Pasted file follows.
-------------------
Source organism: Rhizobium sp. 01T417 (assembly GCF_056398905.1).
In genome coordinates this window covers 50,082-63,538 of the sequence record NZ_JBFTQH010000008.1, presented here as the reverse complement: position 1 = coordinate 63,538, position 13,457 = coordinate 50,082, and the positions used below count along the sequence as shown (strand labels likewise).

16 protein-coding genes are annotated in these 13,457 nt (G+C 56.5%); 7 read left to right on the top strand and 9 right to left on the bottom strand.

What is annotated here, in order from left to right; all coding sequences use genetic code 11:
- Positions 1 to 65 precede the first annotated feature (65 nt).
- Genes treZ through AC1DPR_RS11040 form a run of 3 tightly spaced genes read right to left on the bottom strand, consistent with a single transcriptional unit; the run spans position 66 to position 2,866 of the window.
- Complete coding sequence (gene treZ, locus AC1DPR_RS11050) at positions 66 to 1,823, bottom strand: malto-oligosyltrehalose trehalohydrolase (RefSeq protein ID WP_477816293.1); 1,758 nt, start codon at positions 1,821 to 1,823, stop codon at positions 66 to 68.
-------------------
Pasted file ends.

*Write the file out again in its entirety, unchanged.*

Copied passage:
Source organism: Rhizobium sp. 01T417 (assembly GCF_056398905.1).
In genome coordinates this window covers 50,082-63,538 of the sequence record NZ_JBFTQH010000008.1, presented here as the reverse complement: position 1 = coordinate 63,538, position 13,457 = coordinate 50,082, and the positions used below count along the sequence as shown (strand labels likewise).

16 protein-coding genes are annotated in these 13,457 nt (G+C 56.5%); 7 read left to right on the top strand and 9 right to left on the bottom strand.

What is annotated here, in order from left to right; all coding sequences use genetic code 11:
- Positions 1 to 65 precede the first annotated feature (65 nt).
- Genes treZ through AC1DPR_RS11040 form a run of 3 tightly spaced genes read right to left on the bottom strand, consistent with a single transcriptional unit; the run spans position 66 to position 2,866 of the window.
- Complete coding sequence (gene treZ, locus AC1DPR_RS11050) at positions 66 to 1,823, bottom strand: malto-oligosyltrehalose trehalohydrolase (RefSeq protein ID WP_477816293.1); 1,758 nt, start codon at positions 1,821 to 1,823, stop codon at positions 66 to 68.